The Department for Transport’s Decarbonisation Plan focuses on ‘tailpipe emissions’ from vehicles. Whilst the plan acknowledges embodied emissions in the construction and management of infrastructure and the building of new vehicles, no clear indications of the scale of these emissions nor their significance have been provided. The national accounting responsibility for those embodied emissions sits with the Department for Business, Energy and Industrial Strategy (BEIS) at a national scale. So, the Department responsible for generating these emissions through decisions to expand infrastructure (DfT) is not responsible for managing those emissions. The reality for organisations promoting new infrastructure, such as Transport for the North (TfN), is that they will need to present a ‘whole-life’ approach which deals with all of the carbon implications of their choices.
Shifting to a ‘whole-life’ carbon (WLC) approach requires an understanding and assessment of embodied carbon at the ‘design’ stage to become a part of strategic decision making, leading to investment programmes compatible with climate commitments. However, perhaps because of the lack of focus on these issues within DfT and the lack of responsibility for transport infrastructure within BEIS, the departments currently offer limited guidance, expertise and experience in understanding how important embodied emissions might be to different types of investment cases.
The aim of this work is to quantify the embodied and operational carbon associated with the systems and sub-systems in the roads transport infrastructure to inform decision-making.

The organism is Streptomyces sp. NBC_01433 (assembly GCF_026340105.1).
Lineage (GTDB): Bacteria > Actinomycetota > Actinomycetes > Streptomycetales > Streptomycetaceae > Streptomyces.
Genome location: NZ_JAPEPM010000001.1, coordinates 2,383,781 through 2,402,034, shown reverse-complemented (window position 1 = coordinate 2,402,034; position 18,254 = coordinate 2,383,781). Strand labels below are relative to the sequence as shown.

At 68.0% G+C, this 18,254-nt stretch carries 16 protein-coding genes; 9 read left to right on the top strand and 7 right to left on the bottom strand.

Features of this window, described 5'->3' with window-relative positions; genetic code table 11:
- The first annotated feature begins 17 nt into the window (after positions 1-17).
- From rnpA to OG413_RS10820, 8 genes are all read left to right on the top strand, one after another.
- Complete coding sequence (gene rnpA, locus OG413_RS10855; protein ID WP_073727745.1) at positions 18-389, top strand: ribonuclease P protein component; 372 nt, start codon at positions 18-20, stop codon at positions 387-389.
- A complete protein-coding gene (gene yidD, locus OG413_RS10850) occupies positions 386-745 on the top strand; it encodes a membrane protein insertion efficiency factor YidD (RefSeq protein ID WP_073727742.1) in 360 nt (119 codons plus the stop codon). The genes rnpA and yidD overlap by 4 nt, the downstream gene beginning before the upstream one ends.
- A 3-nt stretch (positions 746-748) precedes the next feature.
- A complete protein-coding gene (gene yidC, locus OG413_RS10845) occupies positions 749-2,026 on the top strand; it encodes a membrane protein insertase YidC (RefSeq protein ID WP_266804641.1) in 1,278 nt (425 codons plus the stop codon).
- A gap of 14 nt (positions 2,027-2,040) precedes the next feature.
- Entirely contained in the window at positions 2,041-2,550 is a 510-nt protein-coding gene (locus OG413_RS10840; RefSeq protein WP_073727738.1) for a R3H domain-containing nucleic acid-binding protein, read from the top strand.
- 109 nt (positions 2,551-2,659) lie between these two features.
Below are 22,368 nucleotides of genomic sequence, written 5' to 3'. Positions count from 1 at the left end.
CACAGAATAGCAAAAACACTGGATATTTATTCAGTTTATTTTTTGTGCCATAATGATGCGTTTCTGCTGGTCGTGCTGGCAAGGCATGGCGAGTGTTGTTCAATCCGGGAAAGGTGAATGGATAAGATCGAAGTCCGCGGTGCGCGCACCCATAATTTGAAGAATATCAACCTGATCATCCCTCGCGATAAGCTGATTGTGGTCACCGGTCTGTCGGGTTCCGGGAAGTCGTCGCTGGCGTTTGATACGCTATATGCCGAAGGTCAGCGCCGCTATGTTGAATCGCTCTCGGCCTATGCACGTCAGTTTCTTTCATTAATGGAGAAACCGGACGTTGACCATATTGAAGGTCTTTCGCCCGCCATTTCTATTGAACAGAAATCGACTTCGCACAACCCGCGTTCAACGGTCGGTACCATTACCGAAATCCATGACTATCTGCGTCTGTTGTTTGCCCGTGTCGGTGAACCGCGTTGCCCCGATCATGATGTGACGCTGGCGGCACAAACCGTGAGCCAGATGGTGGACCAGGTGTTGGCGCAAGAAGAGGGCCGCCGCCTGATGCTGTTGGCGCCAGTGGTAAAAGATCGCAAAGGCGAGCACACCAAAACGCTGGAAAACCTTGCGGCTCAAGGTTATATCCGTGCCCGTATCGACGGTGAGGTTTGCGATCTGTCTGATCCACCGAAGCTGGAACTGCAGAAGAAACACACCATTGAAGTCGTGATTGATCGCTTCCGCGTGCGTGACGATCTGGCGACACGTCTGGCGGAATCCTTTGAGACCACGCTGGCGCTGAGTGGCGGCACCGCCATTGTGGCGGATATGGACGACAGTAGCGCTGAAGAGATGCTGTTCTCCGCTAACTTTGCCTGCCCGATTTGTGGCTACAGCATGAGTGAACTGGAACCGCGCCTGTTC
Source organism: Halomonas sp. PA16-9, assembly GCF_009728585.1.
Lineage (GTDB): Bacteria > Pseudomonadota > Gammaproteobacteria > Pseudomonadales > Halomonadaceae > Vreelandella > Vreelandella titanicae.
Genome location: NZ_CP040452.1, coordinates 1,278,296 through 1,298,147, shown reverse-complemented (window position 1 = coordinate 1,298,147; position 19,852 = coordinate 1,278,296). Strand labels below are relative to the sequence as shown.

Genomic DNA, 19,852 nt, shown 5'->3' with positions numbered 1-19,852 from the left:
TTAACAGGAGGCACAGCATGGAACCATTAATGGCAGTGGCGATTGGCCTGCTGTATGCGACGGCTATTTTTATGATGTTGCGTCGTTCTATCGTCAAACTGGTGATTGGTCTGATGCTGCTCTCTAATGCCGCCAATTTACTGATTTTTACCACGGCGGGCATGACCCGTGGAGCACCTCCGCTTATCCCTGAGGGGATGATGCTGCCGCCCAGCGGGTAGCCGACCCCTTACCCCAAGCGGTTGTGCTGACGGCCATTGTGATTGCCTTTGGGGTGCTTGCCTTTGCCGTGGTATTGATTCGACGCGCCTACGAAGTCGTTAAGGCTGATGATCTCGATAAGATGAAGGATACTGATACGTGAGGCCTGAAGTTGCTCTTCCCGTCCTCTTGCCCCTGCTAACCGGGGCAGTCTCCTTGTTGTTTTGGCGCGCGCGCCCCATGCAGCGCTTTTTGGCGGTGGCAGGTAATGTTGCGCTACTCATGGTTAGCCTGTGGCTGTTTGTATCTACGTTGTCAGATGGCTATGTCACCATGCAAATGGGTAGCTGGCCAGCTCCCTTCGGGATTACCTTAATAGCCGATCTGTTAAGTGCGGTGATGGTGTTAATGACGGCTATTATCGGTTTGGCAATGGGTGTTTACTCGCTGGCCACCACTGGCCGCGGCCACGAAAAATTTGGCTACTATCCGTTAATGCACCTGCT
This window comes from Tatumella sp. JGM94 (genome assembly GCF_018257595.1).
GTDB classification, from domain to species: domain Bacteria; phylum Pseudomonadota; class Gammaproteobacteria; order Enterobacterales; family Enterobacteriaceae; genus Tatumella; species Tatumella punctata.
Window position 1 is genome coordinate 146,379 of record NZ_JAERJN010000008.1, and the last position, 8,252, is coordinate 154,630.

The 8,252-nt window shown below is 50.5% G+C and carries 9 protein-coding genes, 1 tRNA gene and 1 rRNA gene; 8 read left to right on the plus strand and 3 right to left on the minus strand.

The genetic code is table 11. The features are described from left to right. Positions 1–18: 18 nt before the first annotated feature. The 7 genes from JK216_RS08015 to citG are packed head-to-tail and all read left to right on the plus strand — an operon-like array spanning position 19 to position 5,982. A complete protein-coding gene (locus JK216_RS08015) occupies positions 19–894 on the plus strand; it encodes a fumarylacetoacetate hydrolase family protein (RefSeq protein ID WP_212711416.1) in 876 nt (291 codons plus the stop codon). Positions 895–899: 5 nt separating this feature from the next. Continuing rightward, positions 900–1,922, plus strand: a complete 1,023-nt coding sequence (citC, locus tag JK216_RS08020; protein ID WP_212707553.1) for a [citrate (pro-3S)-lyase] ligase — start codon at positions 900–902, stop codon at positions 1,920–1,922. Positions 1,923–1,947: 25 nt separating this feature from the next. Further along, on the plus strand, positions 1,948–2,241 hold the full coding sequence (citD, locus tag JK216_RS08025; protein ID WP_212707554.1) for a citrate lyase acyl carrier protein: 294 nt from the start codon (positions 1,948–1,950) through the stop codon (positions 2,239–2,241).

Summary of Main Findings
The whole life carbon (WLC) impacts of some of the key components of the road transport infrastructure (construction of a new road, lighting operation and maintenance of the built asset) were estimated employing life cycle assessment, over an assumed service life of 40 years. Please see S_Figure 1.
- The whole life carbon of 1 km of road, modelled within the boundary constructs and the assumptions adopted in this study is determined to be 2,658.9 tCO2eq for dual-3 lane; 2,014.1 tCO2eq for dual-2 lane; and 880.3 tCO2eq for single-2 lane carriageway.
- The ‘Material production’ phase is determined to be the dominant carbon contributor across the whole life of a road.
- The key embodied carbon contributors are the energy-intensive materials, concrete and asphalt.
- The surface layer of the asphalt pavement (road) is the most energy intense (5 TJ over the asset’s assumed service life of 40 years), followed by the embodied energy of the sub-grade layer (4.2 TJ).
- Material-related emissions are closely followed by those attributed to material transport energy needs and thus electricity production and supply. Road-lighting operation is the next highest carbon contributing sub-system in the whole life cycle of a new road, responsible for 12-15% of the asset’s whole life carbon.
Sensitivities to inter-sectoral interactions
- Use of low-carbon alternatives and secondary (reclaimed) materials could reduce the whole life carbon of new roads by 2-12% over the asset’s life period of 40 years (2020-2060).
- A decarbonising energy grid could reduce the whole life carbon of new roads by 8-42% over the asset’s life period between 2030 and 2060, relative to the 2020 estimates. The level of savings is dependent on the certainty to which the grid decarbonisation occurs, including the technological integration, maturity and the level of societal behavioural change assumed within the FES 2020 scenarios.
- In the assessment of a hypothetical scenario, in which an optimistic grid decarbonisation pathway (System Transformation) is applied across the whole life of the built assets, with access to negative carbon (‘CCS’ setting), 10-30% of whole life carbon remains a challenge to achieving carbon neutrality even in the long-run. One of the main contributors of this ‘stubborn’ remainder of whole life carbon is the embodied carbon in the materials.